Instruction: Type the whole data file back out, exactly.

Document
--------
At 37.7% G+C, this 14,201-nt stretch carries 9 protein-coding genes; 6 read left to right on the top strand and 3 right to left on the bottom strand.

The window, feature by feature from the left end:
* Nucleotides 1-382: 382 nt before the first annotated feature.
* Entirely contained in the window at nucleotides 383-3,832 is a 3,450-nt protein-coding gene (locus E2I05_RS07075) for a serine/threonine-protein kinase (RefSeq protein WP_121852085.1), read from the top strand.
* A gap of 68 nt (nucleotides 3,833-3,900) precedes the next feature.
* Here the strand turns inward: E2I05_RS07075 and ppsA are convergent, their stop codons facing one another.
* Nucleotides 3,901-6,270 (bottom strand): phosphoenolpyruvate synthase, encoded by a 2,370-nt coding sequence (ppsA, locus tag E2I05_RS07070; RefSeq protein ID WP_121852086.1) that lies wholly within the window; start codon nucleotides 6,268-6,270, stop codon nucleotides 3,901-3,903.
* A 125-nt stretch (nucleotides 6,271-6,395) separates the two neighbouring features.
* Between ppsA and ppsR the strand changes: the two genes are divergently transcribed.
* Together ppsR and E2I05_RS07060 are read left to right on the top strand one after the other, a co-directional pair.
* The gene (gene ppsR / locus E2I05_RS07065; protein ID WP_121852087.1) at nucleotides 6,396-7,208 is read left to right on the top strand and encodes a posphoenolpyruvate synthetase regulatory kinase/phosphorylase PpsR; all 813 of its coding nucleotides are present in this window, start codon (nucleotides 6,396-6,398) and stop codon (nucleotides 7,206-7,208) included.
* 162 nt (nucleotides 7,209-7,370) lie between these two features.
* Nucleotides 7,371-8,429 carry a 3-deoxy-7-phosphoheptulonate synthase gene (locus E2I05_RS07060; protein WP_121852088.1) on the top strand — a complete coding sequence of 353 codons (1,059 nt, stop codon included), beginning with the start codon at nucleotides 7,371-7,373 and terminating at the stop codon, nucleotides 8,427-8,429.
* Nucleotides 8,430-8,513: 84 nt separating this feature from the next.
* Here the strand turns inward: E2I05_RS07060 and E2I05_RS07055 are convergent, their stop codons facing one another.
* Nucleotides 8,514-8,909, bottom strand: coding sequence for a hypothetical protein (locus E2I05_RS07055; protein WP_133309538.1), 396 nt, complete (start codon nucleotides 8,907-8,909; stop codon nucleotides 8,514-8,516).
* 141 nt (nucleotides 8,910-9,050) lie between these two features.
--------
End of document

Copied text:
At 37.7% G+C, this 14,201-nt stretch carries 9 protein-coding genes; 6 read left to right on the top strand and 3 right to left on the bottom strand.

The window, feature by feature from the left end:
* Nucleotides 1-382: 382 nt before the first annotated feature.
* Entirely contained in the window at nucleotides 383-3,832 is a 3,450-nt protein-coding gene (locus E2I05_RS07075) for a serine/threonine-protein kinase (RefSeq protein WP_121852085.1), read from the top strand.
* A gap of 68 nt (nucleotides 3,833-3,900) precedes the next feature.
* Here the strand turns inward: E2I05_RS07075 and ppsA are convergent, their stop codons facing one another.
* Nucleotides 3,901-6,270 (bottom strand): phosphoenolpyruvate synthase, encoded by a 2,370-nt coding sequence (ppsA, locus tag E2I05_RS07070; RefSeq protein ID WP_121852086.1) that lies wholly within the window; start codon nucleotides 6,268-6,270, stop codon nucleotides 3,901-3,903.
* A 125-nt stretch (nucleotides 6,271-6,395) separates the two neighbouring features.
* Between ppsA and ppsR the strand changes: the two genes are divergently transcribed.
* Together ppsR and E2I05_RS07060 are read left to right on the top strand one after the other, a co-directional pair.
* The gene (gene ppsR / locus E2I05_RS07065; protein ID WP_121852087.1) at nucleotides 6,396-7,208 is read left to right on the top strand and encodes a posphoenolpyruvate synthetase regulatory kinase/phosphorylase PpsR; all 813 of its coding nucleotides are present in this window, start codon (nucleotides 6,396-6,398) and stop codon (nucleotides 7,206-7,208) included.
* 162 nt (nucleotides 7,209-7,370) lie between these two features.
* Nucleotides 7,371-8,429 carry a 3-deoxy-7-phosphoheptulonate synthase gene (locus E2I05_RS07060; protein WP_121852088.1) on the top strand — a complete coding sequence of 353 codons (1,059 nt, stop codon included), beginning with the start codon at nucleotides 7,371-7,373 and terminating at the stop codon, nucleotides 8,427-8,429.
* Nucleotides 8,430-8,513: 84 nt separating this feature from the next.
* Here the strand turns inward: E2I05_RS07060 and E2I05_RS07055 are convergent, their stop codons facing one another.
* Nucleotides 8,514-8,909, bottom strand: coding sequence for a hypothetical protein (locus E2I05_RS07055; protein WP_133309538.1), 396 nt, complete (start codon nucleotides 8,907-8,909; stop codon nucleotides 8,514-8,516).
* 141 nt (nucleotides 8,910-9,050) lie between these two features.